INDIANAPOLIS-- Make sure to double check any emails you receive indicating you’ve bought music or apps.
The Federal Trade Commission issued a warning Friday to watch out for a new twist on an old phishing scam.
Scammers pose as well-known tech companies and email a phony invoice telling you to click on a link if you did not authorize the purchase.
Stop—do not click on the link, according to the FTC.
The scammers are using phishers, in which they use fraudulent emails, texts and copycat websites to try to get you to share your personal information.
The criminals will then use the information to steal your identity or install ransomware on your computer that can lock you out of important files.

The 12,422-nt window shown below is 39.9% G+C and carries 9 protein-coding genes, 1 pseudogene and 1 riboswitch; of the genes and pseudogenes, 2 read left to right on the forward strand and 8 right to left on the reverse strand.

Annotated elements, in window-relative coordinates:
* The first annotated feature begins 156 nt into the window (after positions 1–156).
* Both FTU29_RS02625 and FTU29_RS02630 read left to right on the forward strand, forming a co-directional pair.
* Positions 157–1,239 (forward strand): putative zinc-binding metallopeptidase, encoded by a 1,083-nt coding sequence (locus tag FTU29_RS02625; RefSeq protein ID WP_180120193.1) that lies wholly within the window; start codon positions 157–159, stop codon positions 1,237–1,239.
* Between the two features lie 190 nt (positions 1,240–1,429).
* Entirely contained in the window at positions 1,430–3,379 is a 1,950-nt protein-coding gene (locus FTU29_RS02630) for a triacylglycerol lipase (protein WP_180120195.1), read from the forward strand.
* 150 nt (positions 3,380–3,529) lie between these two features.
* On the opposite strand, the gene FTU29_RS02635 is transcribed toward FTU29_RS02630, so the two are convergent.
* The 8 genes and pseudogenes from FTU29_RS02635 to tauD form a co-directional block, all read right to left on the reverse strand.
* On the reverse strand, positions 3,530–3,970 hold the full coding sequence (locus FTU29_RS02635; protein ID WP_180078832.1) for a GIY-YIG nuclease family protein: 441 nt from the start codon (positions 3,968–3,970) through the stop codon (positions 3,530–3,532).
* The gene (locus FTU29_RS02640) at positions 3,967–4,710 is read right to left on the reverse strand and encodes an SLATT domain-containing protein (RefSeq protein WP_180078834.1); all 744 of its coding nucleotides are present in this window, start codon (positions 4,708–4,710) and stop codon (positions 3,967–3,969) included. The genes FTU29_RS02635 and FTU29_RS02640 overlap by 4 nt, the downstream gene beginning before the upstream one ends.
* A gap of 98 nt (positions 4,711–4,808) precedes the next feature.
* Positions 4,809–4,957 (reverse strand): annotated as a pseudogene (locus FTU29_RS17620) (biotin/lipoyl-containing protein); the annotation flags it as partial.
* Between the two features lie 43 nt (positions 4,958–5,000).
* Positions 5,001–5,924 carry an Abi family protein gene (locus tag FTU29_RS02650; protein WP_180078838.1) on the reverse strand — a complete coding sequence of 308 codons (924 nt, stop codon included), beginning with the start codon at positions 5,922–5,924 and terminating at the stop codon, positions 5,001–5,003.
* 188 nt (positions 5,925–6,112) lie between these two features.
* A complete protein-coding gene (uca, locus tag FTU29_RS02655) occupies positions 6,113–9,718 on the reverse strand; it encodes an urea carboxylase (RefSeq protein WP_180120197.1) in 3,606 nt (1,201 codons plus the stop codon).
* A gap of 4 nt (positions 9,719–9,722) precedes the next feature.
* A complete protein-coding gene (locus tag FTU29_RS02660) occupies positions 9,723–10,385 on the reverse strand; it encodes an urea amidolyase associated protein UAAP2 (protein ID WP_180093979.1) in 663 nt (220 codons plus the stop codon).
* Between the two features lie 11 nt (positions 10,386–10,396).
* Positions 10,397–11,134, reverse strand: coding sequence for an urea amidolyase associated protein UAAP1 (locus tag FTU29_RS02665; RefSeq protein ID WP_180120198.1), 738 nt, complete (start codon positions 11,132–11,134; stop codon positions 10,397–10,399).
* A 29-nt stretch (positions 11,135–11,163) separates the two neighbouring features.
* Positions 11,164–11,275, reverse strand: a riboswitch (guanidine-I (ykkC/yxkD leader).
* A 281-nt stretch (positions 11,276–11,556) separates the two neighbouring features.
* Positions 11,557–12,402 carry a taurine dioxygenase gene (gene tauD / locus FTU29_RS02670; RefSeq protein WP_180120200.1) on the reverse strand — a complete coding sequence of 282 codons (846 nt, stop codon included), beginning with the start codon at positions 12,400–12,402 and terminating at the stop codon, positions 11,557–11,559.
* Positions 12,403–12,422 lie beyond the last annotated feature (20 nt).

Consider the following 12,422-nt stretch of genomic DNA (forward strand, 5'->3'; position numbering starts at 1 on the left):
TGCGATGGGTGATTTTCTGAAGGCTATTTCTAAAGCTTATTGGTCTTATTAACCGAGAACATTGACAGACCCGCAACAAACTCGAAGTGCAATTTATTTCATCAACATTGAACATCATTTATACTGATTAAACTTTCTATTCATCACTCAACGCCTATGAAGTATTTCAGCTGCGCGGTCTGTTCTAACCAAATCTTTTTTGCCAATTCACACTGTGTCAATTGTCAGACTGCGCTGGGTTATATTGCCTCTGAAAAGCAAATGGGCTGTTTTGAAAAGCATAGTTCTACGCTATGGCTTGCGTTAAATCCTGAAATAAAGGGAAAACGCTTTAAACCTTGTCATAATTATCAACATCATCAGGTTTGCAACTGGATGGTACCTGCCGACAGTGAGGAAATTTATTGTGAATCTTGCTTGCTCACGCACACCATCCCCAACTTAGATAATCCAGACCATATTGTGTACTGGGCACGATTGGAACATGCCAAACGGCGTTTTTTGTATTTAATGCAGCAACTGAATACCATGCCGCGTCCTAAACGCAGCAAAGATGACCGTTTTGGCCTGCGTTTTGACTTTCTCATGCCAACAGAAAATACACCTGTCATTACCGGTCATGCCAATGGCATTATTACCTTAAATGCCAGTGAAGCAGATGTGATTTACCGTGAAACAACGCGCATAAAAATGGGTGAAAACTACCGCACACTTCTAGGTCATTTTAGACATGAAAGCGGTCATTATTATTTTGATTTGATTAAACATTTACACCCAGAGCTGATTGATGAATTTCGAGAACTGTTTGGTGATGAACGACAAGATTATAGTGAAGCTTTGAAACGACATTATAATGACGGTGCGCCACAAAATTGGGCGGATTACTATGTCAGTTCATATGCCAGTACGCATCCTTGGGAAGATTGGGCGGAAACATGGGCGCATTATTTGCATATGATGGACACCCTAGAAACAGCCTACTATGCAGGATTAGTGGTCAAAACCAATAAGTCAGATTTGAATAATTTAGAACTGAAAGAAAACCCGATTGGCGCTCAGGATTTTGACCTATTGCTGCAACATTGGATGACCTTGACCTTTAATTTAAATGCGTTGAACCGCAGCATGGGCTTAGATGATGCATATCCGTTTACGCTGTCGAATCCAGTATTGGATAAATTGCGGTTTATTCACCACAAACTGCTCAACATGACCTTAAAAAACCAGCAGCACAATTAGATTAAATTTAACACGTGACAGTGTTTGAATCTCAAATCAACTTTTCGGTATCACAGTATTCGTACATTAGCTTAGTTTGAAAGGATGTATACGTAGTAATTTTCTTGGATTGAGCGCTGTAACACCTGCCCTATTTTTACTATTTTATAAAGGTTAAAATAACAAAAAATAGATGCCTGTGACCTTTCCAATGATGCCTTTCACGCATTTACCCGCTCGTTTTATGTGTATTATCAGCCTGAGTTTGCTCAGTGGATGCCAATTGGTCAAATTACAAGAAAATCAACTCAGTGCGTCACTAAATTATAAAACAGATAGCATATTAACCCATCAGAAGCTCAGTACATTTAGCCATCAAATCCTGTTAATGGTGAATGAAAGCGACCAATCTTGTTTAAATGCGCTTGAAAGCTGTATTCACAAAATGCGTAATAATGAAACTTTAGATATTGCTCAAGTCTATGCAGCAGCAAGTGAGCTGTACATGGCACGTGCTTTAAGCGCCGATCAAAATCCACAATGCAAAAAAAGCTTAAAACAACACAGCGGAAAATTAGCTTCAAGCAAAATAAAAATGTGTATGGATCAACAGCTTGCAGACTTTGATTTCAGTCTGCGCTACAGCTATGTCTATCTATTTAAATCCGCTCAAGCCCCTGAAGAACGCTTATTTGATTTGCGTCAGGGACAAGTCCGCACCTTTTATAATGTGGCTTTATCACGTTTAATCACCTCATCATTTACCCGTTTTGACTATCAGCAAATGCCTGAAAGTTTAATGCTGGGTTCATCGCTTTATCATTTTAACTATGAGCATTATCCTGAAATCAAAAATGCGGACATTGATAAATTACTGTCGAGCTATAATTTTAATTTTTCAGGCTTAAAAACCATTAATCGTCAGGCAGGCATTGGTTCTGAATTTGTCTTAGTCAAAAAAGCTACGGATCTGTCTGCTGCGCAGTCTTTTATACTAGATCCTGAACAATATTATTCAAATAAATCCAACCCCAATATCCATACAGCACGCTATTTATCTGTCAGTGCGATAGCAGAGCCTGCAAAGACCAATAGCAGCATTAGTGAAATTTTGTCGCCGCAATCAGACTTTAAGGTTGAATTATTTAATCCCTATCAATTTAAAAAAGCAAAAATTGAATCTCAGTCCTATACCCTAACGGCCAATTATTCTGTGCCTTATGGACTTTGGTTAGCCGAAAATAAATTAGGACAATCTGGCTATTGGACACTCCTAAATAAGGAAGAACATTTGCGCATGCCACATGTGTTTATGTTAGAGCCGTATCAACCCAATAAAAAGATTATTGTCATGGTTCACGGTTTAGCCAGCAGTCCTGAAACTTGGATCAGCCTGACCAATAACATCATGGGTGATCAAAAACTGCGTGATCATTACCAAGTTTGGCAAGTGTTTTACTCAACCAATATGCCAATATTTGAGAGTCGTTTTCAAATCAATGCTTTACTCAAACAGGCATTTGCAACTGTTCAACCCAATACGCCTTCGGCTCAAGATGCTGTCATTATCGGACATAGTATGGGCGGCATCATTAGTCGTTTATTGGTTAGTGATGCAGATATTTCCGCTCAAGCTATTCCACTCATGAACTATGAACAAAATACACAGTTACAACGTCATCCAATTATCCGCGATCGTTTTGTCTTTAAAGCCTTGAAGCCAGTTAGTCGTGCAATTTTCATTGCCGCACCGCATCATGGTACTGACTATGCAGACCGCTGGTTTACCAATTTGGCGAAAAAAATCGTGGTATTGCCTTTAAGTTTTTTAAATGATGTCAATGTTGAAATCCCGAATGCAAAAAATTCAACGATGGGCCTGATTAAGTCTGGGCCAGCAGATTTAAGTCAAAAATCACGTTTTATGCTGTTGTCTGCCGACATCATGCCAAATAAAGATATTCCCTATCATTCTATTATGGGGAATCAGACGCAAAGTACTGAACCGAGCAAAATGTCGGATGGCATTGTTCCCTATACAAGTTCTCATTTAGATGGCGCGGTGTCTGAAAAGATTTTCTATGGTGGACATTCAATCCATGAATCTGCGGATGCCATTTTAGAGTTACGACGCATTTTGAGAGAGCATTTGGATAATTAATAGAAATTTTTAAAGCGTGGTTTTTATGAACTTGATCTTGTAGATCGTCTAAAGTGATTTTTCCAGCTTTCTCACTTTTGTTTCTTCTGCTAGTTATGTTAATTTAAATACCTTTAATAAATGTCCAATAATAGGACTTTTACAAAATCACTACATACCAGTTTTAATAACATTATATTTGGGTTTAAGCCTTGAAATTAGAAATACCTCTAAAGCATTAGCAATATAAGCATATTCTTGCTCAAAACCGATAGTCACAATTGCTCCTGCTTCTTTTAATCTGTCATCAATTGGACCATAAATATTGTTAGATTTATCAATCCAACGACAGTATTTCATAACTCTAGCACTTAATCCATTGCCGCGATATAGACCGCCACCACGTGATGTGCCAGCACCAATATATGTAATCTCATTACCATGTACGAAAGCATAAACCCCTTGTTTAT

You can report phishing emails by forwarding them to email@example.com.
The FTC provided the following tips to help keep your information secure:
- Be suspicious if a business, government agency, or organization asks you to click on a link that then asks for your username or password or other personal data. Instead, type in the web address for the organization or call them. The link in the email may look right, but if you click it you may go to a copycat website run by a scammer.
- Be cautious about opening attachments. A scammer could even pretend to be a friend or family member, sending messages with malware from a spoofed account.
- Set your security software to update automatically, and back up your files to an external hard drive or cloud storage. Back up your files regularly and use security software you trust to protect your data.
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